Fed bond buying not big policy shift: Lockhart

By Pedro Nicolaci da Costa

JOHNSON CITY, Tennessee (BestGrowthStock) – The Federal Reserve’s decision to begin buying Treasuries again was a “precautionary” step, not the opening salvo in a new policy course, Atlanta Fed President Dennis Lockhart said on Friday.

Lockhart said markets overreacted to the decision, reading a major worsening into the Fed’s view of the world that had not taken place.

“I think the decision has been overinterpreted in some quarters,” Lockhart said at an event sponsored by Eastern Tennessee State University. “I do not believe this change necessarily heralds the beginning of a period of further expansion of the Fed’s balance sheet.”

Last month, the U.S. central bank began reinvesting proceeds from maturing mortgage bonds in its portfolio into Treasury bonds, an effort to keep reserve bank credit from shrinking as the securities come due.

He noted that officials were worried lower mortgage rates would speed up prepayments and increase the rate of shrinkage in the Fed’s balance sheet.

Describing fears of deflation and a possible double-dip recession as “alarmist,” Lockhart acknowledged that a weak job market was taking a toll on consumer spending.

A Friday government report showed a slight rise in the unemployment rate to 9.6 percent during August, but payrolls shrank less than economists expected and the private sector added 67,000 jobs.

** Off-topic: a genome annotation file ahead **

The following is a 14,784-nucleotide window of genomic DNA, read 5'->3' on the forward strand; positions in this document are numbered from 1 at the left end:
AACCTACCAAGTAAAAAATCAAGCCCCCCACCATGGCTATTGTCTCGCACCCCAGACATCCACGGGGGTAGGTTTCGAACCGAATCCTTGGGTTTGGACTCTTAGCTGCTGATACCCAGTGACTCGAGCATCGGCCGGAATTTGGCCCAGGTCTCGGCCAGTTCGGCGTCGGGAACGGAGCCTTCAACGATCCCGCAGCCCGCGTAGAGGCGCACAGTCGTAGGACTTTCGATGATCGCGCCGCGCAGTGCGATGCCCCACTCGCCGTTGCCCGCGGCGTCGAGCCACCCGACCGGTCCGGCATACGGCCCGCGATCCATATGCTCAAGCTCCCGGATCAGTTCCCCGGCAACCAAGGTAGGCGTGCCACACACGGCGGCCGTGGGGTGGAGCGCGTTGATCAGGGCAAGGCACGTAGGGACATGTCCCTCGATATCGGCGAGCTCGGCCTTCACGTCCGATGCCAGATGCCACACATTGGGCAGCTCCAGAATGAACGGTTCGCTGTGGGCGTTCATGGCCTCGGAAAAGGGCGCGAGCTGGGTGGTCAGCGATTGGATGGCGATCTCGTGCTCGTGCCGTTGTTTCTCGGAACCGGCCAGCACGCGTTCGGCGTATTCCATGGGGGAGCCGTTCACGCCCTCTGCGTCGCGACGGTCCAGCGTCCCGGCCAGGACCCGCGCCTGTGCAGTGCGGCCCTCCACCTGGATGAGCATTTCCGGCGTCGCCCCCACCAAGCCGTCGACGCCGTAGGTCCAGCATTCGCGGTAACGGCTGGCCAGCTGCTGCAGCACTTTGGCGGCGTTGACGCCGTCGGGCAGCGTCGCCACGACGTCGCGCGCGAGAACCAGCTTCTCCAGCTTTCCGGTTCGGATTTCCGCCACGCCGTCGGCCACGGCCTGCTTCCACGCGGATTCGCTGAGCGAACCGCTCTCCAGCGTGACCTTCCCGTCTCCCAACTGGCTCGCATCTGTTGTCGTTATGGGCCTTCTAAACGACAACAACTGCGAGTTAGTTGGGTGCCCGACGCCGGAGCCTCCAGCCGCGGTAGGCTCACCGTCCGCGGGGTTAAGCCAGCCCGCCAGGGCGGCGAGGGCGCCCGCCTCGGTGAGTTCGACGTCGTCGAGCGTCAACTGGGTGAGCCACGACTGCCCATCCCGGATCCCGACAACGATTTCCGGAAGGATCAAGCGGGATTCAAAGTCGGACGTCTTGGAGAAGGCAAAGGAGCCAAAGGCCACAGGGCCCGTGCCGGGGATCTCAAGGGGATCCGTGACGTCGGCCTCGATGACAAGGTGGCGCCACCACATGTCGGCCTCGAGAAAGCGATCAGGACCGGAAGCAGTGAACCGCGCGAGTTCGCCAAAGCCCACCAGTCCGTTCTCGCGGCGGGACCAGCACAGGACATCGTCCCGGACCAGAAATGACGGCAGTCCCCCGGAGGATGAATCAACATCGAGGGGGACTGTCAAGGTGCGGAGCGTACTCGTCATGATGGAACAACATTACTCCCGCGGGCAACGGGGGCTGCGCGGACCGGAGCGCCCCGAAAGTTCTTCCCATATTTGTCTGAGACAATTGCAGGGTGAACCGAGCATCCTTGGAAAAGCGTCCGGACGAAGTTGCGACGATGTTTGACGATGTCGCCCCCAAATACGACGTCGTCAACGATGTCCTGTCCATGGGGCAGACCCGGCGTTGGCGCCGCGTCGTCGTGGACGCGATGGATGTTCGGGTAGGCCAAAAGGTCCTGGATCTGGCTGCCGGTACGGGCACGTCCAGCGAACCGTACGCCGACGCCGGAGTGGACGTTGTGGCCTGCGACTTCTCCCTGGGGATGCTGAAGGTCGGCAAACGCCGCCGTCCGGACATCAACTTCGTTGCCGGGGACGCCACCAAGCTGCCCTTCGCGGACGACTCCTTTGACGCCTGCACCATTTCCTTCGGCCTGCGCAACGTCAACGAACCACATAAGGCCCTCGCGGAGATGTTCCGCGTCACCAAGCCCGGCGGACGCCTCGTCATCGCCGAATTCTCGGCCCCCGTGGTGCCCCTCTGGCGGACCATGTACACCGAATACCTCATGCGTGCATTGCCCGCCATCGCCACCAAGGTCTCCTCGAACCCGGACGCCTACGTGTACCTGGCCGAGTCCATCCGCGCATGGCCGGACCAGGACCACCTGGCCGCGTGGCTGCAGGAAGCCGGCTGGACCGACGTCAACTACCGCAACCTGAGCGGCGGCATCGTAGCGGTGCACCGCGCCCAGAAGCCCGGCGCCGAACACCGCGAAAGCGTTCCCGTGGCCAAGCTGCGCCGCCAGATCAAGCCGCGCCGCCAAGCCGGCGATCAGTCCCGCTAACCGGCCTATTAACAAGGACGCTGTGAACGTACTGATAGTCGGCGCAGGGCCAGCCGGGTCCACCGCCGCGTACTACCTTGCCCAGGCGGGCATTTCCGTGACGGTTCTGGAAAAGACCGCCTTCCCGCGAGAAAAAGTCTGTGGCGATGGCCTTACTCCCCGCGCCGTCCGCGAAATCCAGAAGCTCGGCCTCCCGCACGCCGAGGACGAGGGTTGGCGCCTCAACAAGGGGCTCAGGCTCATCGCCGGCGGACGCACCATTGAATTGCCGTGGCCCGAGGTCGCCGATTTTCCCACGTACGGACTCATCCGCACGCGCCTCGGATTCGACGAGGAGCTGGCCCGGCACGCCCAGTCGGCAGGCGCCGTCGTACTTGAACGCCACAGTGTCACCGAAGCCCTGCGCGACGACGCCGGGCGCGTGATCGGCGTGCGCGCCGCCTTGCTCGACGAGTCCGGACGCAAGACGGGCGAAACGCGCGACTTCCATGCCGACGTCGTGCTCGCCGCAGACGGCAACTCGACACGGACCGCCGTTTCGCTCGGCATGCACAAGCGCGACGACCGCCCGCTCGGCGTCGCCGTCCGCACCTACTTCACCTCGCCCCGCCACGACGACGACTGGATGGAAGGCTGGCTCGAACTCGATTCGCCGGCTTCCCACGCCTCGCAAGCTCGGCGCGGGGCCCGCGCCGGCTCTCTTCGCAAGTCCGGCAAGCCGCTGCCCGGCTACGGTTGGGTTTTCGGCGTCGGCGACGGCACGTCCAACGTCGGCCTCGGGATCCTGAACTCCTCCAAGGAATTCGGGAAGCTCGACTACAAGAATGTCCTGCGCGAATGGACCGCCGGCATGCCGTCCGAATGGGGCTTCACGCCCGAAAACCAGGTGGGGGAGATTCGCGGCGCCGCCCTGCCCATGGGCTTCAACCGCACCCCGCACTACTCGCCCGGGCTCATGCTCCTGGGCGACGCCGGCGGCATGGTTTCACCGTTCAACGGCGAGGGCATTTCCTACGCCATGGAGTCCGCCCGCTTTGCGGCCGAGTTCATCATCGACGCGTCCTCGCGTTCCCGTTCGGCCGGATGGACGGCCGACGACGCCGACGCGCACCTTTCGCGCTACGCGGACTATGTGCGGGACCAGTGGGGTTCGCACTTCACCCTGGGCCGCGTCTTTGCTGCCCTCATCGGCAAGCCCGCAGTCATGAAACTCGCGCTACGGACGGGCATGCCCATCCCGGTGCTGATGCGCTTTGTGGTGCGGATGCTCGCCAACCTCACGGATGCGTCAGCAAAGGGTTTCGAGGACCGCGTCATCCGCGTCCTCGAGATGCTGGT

Asked whether the Fed would need to expand its balance sheet further by buying even more Treasuries, Lockhart said: “At this time I don’t have a view on that. We’ll have to watch the evolution of the economy and the conditions that develop.”

“I would not rule it out as a response to weaker conditions than I am forecasting,” he added.


Lockhart argued that despite risks, the economy was still on a sustainable path to growth, and things would “look and feel” better by the end of the year. He described a recent softening in the data as a “temporary downshift.”

He cited many pockets of good news in the economy, including this week’s manufacturing survey from the Institute for Supply Management that showed an unexpectedly robust rate of expansion.

Business investment in equipment and software was also strong, Lockhart said. He noted that the balance sheets of corporations have been repaired since the overleveraged depths of the financial crisis.

“My basic view of the economy has not changed, but my perception of risks has shifted somewhat to the downside,” Lockhart said.

“The economy has slowed somewhat, but remains on a gradual recovery track.”

Fed bond buying not big policy shift: Lockhart